We can all step into a gym and bicep curl or lat pull down our way to muscular glory, but these movements aren’t necessarily going to assist you in day to day tasks. Sure, they might help you score a date, or maybe carry a few extra bags of groceries, but for everyday tasks, you need to take a leaf out of Chris Hemsworth’s book and add some ‘secret’ moves into your workouts.
Called functional training, Chris’ Centr team may refer to it as a ‘secret’ workout move (see: ‘the secret moves every workout needs‘), but they’re actually incredibly common, just occasionally overlooked. As Cameron Falloon, founder of Body Fit Training (BFT) tells DMARGE, “functional training is where you do exercises during your workout that are relevant to the movements you would do in everyday life.”
“The 7 primal movement patterns are: push, pull, squat, lunge, hinge, rotation and gait. For example, a deadlift will help you lift something heavy off the ground.”
Centr adds there are risks to be aware of if you don’t perform functional training movements: “If you spend all day at a desk and then try to jump straight into high-intensity resistance exercises, there’s a higher risk of injury if your body isn’t functionally strong.”
Hemsworth’s training team adds some examples of everyday tasks that stand to benefit from functional training, “…think about mowing the lawn, weekend DIYing or helping Andy next door move his new sofa in. You might have even pulled a muscle trying to do these before. That’s because these involve big movement patterns, and need special cardio fitness and strength.”
Cameron agrees, telling DMARGE, “In real life we operate on multi-directional movement patterns, so doing exercises, such as with cables that go across the body and also relevant functional exercises are incredibly beneficial. Also, exercises that resist rotation (anti-rotation) are ideal, for instances where you are loaded up; for example, carrying shopping bags on one side of your body. You want to stay tall and not fold under duress, so these exercises are very important.”
So, that’s what functional training is and how it can help you, but what are some examples of functional training exercises you can add into your workout routine? We’re glad you asked.
Cameron says some prime examples include, “Squats, and lunges in multiple directions or even lunges with an exercise ball that twists away from your front leg as you lunge.”
“Pushups with shoulder taps, keeping your hips still and level when you take one hand off the ground and tap your opposite shoulder. Hip extensions – double leg to start and progress to single leg – and side planks with a hip drop.”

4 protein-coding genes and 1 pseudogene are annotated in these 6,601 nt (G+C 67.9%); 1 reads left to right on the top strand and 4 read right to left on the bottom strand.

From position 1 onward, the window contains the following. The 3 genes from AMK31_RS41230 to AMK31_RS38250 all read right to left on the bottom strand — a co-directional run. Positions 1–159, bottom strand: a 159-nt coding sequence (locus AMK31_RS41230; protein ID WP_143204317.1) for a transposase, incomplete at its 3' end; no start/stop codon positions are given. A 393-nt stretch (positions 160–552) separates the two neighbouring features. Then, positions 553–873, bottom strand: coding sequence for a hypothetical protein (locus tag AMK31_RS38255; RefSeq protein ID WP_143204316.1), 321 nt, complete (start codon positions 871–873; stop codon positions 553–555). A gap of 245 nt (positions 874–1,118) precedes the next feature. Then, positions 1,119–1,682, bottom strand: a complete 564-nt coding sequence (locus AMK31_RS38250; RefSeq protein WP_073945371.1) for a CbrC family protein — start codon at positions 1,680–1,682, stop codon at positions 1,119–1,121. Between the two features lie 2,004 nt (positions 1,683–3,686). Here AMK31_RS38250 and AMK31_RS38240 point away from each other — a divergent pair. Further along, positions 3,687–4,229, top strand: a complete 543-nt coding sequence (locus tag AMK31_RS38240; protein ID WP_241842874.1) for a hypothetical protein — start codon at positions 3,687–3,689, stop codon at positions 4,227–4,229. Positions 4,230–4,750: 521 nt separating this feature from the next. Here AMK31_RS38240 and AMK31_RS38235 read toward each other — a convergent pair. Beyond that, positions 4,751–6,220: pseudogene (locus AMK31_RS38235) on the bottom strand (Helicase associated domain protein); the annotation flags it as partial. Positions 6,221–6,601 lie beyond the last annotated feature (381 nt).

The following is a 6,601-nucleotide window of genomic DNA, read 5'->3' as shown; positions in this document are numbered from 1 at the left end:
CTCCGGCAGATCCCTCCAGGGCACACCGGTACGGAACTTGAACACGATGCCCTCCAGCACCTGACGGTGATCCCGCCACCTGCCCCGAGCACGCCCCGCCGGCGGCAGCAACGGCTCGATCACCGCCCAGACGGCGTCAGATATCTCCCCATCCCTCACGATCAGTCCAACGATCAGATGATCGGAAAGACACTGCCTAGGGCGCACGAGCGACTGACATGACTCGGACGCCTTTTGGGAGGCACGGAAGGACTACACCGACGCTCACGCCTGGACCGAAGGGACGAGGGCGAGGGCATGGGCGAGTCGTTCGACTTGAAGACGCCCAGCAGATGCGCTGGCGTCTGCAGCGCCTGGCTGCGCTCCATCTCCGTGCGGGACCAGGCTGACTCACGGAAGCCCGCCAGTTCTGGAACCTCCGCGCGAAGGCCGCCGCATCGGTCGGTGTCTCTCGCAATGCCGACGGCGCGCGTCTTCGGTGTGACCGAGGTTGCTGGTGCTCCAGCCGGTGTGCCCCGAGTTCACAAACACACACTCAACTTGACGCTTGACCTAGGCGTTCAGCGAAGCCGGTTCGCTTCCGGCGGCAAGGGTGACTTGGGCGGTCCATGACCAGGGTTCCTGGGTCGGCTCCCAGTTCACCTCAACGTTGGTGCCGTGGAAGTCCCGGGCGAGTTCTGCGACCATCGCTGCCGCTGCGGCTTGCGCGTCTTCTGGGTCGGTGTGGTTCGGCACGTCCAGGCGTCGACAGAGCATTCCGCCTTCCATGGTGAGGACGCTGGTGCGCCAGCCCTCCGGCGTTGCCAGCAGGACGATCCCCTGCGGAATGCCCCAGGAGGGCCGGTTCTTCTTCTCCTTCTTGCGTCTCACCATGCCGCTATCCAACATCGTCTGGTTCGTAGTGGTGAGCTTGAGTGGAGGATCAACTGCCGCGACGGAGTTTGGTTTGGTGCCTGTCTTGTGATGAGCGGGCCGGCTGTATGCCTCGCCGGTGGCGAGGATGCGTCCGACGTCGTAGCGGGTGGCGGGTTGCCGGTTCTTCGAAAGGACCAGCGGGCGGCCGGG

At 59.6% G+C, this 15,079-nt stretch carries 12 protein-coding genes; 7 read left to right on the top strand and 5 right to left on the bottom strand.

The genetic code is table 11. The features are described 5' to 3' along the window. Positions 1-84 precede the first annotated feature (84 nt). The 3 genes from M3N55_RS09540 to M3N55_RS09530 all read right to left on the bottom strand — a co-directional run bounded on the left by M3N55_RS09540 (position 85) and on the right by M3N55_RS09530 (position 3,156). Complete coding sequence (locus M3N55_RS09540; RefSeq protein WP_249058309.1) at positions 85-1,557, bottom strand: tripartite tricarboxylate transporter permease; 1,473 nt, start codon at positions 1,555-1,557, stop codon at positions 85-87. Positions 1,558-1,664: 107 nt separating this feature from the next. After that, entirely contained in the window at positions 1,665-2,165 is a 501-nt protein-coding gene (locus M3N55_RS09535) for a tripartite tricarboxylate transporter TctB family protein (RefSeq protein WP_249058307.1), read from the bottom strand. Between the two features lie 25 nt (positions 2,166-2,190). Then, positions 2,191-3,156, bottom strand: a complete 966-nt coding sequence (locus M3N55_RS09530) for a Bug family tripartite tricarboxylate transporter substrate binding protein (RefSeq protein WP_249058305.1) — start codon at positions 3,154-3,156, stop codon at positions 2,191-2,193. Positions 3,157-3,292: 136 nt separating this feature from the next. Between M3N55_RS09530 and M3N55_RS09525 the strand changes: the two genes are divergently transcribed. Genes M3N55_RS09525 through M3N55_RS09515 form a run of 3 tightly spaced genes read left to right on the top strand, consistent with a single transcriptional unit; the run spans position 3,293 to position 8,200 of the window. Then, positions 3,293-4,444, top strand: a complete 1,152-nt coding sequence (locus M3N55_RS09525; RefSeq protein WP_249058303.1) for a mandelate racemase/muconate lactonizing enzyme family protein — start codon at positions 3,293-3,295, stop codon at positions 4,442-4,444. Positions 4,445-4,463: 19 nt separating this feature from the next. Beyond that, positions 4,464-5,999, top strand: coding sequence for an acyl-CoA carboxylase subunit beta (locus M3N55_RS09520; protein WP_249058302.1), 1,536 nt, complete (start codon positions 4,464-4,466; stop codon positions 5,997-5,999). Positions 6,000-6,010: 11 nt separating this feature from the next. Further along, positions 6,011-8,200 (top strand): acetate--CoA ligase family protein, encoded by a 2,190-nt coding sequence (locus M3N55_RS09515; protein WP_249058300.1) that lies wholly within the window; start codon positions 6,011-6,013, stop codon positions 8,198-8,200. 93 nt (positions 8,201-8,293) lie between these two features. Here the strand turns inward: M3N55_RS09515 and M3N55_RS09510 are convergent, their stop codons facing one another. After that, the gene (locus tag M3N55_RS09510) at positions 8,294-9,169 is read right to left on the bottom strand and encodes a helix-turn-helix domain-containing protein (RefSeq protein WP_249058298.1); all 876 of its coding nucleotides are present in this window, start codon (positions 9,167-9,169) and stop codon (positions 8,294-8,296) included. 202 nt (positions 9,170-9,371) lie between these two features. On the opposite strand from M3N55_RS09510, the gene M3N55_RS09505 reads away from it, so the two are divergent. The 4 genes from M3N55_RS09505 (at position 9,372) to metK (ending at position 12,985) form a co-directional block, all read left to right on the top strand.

“Exercises done on one leg such as a split squat, or a one leg deadlift and more, are also great functional movements to add into your routine”
“Also, anything that involves jumping and landing”, such as plyometrics, “or some other cardiovascular exercise, such as a brisk walk, running, bike riding, swimming etc..something fun that elevates your heart rate.”
The Centr team goes a little further, adding “Functional training includes multidirectional movements, putting an emphasis on our core muscles as well as various stabilising muscles to promote the flexibility and agility to move freely in daily life on all directional planes.”
Check out some of Centr team member Da Rulk’s examples of functional training in the video below.
But of course, your whole workout routine can’t rely solely on functional training, although it’s definitely wise to include some at least twice a week. We asked Cameron for another ‘secret’ movement that he performs on a regular basis to help him in his everyday lift.
“I prefer compound movements that involve multiple joints in the body and multiple large and small muscle groups. An example of this would be Olympic lifting exercises. These will have a greater metabolic impact than isolated exercises.”
“Using cables is also a great way to do multi-directional movement patterns. You can do wood chops into lunges, cable cross overs and wide grip lat pulldowns.”
Functional training is, therefore, an essential addition to your workouts, and you don’t necessarily need a gym membership to perform them, as many can be carried out using just your bodyweight at home. Incorporate these, along with some essential stretches before and after your workout, and you’ll no doubt notice the difference in the way you move in no time.